The neurobiologist oversaw one of the largest financial turnarounds in academic medicine.
“Babygirl doesn’t even cry when I suck my teeth and undo her braid for the fourth time. If anything, I’m the one on the verge of tears, since at this rate we’re both going to be late.
‘Babygirl, I’m sorry. I know it hurts. Mommy just doesn’t want you looking a hot mess.’”
That’s the opening to Elizabeth Acevedo’s new novel, With the Fire on High. It’s a rumination on young mothers, heritage and culinary arts.
Acevedo won the 2018 National Book Award for her debut young adult novel, The Poet X. The two works overlap thematically, but With the Fire on High signals a shift from verse to prose.
She told Publishers Weekly about her creative process:
For me, when I know that a story is going to be in the interiority of the character and the majority of the struggles are ones that require a more introspective-type of conflict, I want to drop readers into the characters head and verse is a great way to do that. […] I find it incredibly hard to pull off that kind of cast and that kind of narrative arc through verse because there’s a lot that you lose. For example, [verse] gives you a sense of setting, but it doesn’t give you long descriptions.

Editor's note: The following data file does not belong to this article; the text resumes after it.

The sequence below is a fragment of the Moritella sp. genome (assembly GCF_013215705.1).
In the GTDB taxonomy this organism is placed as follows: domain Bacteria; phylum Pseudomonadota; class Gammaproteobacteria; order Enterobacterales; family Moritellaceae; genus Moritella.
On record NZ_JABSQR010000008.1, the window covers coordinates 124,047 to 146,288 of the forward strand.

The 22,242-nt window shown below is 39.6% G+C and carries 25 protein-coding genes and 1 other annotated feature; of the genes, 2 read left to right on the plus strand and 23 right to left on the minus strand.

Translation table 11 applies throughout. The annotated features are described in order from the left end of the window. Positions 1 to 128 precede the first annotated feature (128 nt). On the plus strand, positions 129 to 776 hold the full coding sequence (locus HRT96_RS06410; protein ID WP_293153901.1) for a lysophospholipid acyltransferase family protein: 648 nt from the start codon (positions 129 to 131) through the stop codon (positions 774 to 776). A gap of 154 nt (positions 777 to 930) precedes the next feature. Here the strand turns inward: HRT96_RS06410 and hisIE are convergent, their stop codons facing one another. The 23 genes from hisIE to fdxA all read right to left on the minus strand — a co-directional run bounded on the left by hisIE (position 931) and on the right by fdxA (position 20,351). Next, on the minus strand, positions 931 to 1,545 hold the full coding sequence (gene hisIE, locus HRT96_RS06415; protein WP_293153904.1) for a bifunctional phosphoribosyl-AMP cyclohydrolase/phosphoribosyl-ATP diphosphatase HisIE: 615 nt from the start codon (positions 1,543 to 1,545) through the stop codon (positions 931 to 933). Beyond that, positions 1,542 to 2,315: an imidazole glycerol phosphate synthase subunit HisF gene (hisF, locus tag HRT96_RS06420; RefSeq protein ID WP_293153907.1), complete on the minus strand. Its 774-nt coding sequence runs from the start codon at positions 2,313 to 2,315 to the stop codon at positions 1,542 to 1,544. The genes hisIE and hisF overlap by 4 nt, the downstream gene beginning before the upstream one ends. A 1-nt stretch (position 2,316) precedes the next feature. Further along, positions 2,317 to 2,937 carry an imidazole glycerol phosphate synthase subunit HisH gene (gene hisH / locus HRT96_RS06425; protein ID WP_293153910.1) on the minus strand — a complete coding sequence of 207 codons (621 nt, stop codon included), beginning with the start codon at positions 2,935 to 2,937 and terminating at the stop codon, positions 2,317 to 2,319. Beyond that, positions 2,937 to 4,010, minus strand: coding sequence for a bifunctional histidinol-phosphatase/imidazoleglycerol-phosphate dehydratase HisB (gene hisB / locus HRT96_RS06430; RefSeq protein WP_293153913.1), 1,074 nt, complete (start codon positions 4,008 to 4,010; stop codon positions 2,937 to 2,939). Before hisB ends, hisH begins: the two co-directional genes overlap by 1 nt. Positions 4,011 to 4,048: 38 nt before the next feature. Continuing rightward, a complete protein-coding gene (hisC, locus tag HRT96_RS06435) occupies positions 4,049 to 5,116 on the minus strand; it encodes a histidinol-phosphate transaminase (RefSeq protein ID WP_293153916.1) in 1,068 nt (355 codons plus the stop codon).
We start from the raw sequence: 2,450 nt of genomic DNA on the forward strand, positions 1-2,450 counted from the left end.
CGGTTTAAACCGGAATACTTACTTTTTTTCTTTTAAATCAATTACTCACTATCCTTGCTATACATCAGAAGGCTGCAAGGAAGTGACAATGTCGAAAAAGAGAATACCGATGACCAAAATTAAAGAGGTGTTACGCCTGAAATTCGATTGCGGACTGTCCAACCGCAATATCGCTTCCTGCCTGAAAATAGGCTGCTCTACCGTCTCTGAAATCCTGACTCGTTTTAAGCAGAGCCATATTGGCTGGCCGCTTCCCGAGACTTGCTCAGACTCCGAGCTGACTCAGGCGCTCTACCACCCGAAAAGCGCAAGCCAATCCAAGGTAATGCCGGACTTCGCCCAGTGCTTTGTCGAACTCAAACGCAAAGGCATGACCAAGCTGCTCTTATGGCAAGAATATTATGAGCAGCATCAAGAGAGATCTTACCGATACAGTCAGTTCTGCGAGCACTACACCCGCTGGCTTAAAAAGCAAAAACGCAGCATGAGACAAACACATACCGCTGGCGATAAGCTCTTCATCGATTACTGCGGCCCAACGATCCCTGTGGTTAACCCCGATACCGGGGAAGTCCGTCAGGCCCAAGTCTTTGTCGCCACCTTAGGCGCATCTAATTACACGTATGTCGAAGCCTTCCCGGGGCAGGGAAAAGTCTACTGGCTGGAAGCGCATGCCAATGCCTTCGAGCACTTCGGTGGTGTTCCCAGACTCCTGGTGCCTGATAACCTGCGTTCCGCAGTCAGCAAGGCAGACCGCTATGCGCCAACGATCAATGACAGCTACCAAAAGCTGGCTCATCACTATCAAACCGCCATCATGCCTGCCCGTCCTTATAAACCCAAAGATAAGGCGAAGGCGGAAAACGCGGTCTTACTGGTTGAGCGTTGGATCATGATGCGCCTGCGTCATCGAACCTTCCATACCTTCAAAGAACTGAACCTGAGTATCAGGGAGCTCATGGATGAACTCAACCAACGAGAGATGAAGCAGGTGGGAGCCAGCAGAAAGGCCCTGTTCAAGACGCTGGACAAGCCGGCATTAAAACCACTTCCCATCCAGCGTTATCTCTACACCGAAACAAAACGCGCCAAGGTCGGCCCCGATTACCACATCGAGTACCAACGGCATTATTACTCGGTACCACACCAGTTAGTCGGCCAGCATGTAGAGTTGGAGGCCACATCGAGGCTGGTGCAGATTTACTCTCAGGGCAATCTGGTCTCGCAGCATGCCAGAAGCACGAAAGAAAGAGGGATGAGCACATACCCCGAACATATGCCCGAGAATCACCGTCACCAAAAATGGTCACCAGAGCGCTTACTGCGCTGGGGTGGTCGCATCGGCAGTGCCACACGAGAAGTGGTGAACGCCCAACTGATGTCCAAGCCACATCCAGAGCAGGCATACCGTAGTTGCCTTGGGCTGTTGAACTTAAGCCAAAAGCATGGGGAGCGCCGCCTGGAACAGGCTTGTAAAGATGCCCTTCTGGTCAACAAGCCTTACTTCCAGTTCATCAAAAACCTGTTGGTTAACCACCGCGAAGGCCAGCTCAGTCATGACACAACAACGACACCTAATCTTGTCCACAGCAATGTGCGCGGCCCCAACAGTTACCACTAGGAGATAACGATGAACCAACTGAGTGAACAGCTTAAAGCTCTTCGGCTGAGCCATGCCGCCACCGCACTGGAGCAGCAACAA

We speak with Acevedo about her new work and the state of young adult fiction.
Show produced by Jonquilyn Hill. Text by Kathryn Fink.
- Elizabeth Acevedo Poet; author, "With the Fire on High" "The Poet X"author; winner, National Book Award; @AcevedoWrites
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